ALBUQUERQUE, N.M.–(BUSINESS WIRE)–A diamond is a girl’s best friend—until she decides to sell it. Those
may be your feelings after visiting a local jeweler with high hopes of
selling your precious rocks.
“Most people buy their diamond jewelry from big retailers, whose markups
can range from three to ten times,” explains Romie Salem, owner of National
Jewelry Buyers in Albuquerque, New Mexico. “You effectively lose 65%
to 90% of your investment the minute you leave the store!
“The well-known promotion ‘diamonds are forever’ makes perfect sense to
me,” says Salem in disappointment. “Unless you purchased it right to
start with, you are basically stuck with the diamond forever unless you
accept a big financial loss.”
Salem reassures us that the news is not all bad and there are
exceptions. “A larger diamond [over one-carat] with a GIA laboratory
certificate can be a good investment, assuming it was purchased at a
fair wholesale price. The secondhand market for large, high quality
stones is strong. Paying RETAIL for anything, however, will rarely be a
Unfortunately, few people buy their jewelry wholesale, and even fewer
have large diamonds that fetch the big bucks. “Consumers with these
small, average-quality stones really take a hit in the secondhand
market,” explains Salem in frustration. “India and China have flooded
the market with small and low-end diamonds. These smaller stones (under
one-third carat) can wholesale for as little as $50 to $100 per carat.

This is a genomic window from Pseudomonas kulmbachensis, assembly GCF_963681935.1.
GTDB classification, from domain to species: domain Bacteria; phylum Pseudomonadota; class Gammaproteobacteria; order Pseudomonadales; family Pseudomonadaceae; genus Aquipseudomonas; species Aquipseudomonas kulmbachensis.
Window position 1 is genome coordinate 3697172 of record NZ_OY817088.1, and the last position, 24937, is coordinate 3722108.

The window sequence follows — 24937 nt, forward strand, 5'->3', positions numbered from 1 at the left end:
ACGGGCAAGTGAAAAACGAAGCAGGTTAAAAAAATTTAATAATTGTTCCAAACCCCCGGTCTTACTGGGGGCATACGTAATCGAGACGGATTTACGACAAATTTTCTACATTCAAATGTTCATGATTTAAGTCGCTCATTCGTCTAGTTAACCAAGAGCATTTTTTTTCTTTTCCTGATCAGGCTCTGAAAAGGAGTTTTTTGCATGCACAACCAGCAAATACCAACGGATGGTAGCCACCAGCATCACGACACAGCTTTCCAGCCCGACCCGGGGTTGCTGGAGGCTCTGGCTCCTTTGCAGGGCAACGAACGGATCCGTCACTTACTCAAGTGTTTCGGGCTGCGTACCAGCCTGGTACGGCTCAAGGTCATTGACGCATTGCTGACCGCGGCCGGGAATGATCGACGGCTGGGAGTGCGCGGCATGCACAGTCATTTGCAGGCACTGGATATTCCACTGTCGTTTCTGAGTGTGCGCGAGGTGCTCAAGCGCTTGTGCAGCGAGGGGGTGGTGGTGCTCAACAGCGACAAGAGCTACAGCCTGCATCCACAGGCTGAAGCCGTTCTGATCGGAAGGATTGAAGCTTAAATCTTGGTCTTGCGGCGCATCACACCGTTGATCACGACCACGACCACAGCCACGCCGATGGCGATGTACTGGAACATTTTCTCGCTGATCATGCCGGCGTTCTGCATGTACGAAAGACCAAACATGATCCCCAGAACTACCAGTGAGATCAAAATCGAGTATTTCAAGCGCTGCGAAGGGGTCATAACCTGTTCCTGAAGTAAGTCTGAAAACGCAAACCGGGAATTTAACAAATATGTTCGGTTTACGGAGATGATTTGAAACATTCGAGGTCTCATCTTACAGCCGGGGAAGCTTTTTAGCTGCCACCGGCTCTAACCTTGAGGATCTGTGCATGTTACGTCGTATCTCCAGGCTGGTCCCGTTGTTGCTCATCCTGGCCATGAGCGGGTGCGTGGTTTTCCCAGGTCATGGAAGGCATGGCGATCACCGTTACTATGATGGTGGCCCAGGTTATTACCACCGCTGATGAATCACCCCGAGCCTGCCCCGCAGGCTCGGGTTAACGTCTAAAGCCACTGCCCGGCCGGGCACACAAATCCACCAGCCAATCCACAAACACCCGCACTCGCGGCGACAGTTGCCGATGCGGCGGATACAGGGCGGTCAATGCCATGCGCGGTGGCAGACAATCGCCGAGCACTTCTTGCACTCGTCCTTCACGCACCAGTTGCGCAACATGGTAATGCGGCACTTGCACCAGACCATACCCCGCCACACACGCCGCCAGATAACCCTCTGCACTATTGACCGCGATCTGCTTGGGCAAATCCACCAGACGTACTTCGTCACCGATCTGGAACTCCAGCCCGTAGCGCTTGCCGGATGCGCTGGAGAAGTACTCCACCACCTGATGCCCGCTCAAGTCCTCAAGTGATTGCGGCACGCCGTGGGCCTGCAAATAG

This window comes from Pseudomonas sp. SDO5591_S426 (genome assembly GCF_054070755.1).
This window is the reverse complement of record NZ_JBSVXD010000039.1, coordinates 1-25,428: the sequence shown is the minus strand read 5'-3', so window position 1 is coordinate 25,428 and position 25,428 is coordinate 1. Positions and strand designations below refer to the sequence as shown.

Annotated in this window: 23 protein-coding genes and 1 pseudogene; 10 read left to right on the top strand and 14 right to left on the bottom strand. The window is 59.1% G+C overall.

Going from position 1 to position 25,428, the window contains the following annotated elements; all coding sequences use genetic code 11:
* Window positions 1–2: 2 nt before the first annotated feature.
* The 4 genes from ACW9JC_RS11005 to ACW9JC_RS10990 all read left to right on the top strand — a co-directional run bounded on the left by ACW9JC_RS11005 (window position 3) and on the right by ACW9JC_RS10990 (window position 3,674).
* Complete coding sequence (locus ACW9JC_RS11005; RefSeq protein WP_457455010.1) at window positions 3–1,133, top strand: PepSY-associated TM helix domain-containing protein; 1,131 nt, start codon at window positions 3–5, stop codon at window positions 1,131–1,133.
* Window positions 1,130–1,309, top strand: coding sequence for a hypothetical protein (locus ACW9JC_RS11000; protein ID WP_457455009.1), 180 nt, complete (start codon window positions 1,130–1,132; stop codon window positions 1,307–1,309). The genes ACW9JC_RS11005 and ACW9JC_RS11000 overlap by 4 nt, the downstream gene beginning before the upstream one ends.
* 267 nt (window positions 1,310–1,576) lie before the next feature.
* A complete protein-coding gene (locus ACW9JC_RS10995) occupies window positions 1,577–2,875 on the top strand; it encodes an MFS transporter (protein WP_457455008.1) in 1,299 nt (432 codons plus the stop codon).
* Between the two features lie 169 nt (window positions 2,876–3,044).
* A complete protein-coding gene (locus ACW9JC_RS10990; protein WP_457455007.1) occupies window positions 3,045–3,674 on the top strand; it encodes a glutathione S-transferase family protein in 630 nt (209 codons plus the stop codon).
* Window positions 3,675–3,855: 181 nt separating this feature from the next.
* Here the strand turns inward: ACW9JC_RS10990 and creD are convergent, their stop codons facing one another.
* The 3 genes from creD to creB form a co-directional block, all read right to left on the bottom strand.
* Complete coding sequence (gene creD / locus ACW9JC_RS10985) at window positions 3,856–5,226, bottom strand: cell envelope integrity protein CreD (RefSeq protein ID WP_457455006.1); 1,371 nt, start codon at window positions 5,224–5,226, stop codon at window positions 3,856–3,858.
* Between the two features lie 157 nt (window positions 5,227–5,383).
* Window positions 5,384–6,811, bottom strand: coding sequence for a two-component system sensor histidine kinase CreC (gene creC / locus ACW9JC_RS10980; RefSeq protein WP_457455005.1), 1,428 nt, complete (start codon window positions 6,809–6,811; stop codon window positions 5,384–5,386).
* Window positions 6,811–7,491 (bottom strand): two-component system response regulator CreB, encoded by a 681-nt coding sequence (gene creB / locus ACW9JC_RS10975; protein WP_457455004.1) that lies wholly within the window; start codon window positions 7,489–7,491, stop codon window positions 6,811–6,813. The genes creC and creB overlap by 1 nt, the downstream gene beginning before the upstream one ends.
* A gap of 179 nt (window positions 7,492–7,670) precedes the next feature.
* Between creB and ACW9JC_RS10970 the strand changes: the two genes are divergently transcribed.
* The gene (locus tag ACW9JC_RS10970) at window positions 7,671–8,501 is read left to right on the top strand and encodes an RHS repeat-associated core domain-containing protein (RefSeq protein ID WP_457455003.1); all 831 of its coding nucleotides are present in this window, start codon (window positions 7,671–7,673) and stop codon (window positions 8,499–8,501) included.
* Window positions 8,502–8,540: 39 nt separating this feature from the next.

It’s really quite shocking—especially with big retailers charging ten
times that much.”
National Jewelry Buyers staff members share the following advice:
BUYING: Avoid buying expensive diamonds from big-name retailers.
They have very high overheads, so they need the high markups to cover
their costs. Instead, shop online at one of the many reputable diamond
resellers and compare, compare, compare. Remember to compare apples to
apples, and be sure your diamond comes with a GIA certificate (not some
other generic certificate).
SELLING: Avoid pawn shops, mail-in centers, general gold buyers,
and traveling hotel buyers. Try selling to family, friends, or possibly
on Ebay or Craigslist (though you must be vigilant). Your best
alternative is to visit a specialized diamond buyer that is part of a
trade network and can offer a fair wholesale price. National Jewelry
Buyers is one of the few qualified diamond buyers in New Mexico that is
a member of Rapnet & GIA, the largest diamond networks in the world.
“The one thing to keep in mind when buying diamond jewelry is this,”
Salem concludes, “you’re not making an investment. You are buying
something that should make you or your partner feel good, whether
symbolically, romantically, or just for fun. And that’s ok too!”
For more information, including current market prices and other details
on getting the most for your jewelry, visit www.nationaljb.com.